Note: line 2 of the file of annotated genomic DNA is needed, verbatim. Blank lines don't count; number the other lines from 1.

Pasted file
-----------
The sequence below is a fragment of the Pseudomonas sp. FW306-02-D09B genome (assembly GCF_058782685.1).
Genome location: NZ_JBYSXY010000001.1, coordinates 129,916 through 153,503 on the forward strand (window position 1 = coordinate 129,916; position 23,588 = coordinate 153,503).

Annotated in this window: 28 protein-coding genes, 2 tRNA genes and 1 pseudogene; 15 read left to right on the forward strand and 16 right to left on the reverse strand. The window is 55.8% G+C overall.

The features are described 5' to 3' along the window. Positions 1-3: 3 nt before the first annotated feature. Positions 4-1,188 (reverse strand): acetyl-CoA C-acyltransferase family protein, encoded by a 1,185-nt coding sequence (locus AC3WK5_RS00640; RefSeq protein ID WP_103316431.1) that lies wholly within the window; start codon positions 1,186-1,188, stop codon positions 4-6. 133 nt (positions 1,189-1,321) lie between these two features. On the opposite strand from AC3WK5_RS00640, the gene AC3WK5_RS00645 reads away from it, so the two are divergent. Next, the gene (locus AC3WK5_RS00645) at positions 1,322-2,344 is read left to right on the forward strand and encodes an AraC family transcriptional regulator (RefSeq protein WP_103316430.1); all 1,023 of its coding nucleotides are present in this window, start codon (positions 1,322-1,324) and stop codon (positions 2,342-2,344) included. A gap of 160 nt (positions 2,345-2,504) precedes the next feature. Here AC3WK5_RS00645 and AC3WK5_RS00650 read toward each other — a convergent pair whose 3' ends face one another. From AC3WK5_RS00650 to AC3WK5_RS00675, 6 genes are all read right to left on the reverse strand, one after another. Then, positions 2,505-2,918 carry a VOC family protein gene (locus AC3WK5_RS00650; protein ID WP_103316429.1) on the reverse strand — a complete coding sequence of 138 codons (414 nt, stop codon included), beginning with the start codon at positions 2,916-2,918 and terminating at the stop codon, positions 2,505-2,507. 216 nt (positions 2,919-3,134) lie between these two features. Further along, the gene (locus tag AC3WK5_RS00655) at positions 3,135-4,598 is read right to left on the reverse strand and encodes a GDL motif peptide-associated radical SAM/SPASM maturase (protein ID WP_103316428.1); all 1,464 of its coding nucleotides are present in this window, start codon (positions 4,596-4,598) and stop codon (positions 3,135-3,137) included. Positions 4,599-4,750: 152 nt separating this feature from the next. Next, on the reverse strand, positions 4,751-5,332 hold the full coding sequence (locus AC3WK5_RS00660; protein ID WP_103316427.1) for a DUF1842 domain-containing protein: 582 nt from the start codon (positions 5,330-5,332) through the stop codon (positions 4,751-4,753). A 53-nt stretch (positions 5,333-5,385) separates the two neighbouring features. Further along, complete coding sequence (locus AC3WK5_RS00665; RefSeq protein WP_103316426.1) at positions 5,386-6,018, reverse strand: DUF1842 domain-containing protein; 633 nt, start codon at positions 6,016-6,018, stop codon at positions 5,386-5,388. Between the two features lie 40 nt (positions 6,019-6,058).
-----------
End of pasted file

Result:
Genome location: NZ_JBYSXY010000001.1, coordinates 129,916 through 153,503 on the forward strand (window position 1 = coordinate 129,916; position 23,588 = coordinate 153,503).